Once it seemed inevitable that utilities would be free to merge and expand at will; now the future is not so clear.

Perhaps the future will be one in which large utility conglomerates control many aspects of American life, including providing the lion's share of service, repair and supply of goods. This future won't be here for a while yet, judging by the snail's pace with which the various utility deregulation proposals are moving through Congress.

Furthermore, this is an election year and small businesses such as contractors, who fear unfair competition from the power companies, and small regional utilities, who are afraid their customer bases will be eaten up by large megacorporations, have increased pressure to ensure their concerns are heard by politicians. Senate Majority Leader Trent Lott, R-Miss., reinforced this cautionary approach in a speech to the United States Chamber of Commerce, as reported in Public Power Weekly: "Don't expect Congress to pass electricity restructuring legislation this year. I don't think that the electricity deregulation legislation will reach the form that we can get it through the whole process."

The intensity of opposition is well-known to HVAC and plumbing wholesalers whose contractor customers have been waging fierce political fights across the country to protect their businesses from utilities. The number of states that have enacted utility competition legislation topped 24 this past year. Trade associations and the National Alliance for Fair Competition continue to press for federal language ensuring fair competition between utility affiliates and private sector firms. The whole idea of "deregulation" sounds appealing in this age of a successful, free-wheeling economy. People are attuned to the idea that freedom of companies to compete without restriction will lead to prosperity. But there is a large contingent of businesses asking if this rising tide will indeed lift all boats.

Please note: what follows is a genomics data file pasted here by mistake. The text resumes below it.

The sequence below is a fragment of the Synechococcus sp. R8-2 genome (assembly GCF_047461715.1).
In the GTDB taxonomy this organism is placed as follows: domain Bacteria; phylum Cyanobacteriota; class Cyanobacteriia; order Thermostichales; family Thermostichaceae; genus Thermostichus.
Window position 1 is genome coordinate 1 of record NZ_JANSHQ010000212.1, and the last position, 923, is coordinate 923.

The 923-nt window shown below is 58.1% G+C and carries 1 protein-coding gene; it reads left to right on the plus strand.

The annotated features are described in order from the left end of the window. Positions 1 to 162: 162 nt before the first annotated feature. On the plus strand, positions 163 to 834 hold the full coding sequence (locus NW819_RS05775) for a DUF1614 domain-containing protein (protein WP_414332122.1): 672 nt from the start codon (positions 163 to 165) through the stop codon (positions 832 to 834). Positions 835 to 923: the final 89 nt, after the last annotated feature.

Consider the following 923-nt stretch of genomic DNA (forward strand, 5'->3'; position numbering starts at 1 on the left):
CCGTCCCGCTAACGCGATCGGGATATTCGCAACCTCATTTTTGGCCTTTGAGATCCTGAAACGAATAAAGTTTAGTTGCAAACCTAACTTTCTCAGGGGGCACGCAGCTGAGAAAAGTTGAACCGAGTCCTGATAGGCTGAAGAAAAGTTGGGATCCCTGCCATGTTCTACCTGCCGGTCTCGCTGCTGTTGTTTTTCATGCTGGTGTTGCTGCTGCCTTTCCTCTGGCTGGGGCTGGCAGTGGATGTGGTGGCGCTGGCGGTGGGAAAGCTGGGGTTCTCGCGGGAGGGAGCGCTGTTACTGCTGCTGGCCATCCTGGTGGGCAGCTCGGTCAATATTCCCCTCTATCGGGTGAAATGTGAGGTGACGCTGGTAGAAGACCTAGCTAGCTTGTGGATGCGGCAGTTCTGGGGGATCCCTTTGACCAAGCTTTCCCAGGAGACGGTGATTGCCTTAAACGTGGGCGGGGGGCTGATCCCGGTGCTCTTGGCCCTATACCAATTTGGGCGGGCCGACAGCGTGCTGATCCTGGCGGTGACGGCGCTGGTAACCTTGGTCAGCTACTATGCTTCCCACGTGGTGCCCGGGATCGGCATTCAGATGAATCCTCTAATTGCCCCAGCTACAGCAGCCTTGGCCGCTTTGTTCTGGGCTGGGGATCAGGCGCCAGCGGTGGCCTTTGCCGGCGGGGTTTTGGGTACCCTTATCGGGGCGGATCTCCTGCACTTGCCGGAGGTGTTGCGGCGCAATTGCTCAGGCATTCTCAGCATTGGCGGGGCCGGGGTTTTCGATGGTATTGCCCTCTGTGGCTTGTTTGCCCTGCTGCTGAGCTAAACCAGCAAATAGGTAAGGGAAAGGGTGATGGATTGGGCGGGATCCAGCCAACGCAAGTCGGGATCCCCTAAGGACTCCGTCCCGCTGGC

Current activity in Congress stems from the efforts to repeal the Public Utility Holding Company Act (PUHCA) which has allowed the Securities and Exchange Commission to regulate registered holding companies and their subsidiaries since 1935. The Act was designed to prevent holding companies from using taxpayers' utility rate payments to fund other activities such as foreign investments or to enter into business activities competing with small businesses. Today's consolidators are generally proponents of repeal because, of course, they are the targets of the act's intended regulation.

What does consolidation of economic power mean to small businesses? They are already buffeted by forces they often cannot control. Deregulation may determine who will have the leverage to control and limit them. If small regional utilities are terrified of the power of consolidators, what could be the potential steamroller effect on small contractors and wholesalers as their markets are disrupted?

Sponsors of the PUHCA repeal claim that removing unnecessary regulation and fostering competition in the utility market will benefit consumers through lower rates. However, repeal without protections would inevitably lead to anti-competitive practices such as the subsidization of service businesses and cost-shifting of assets.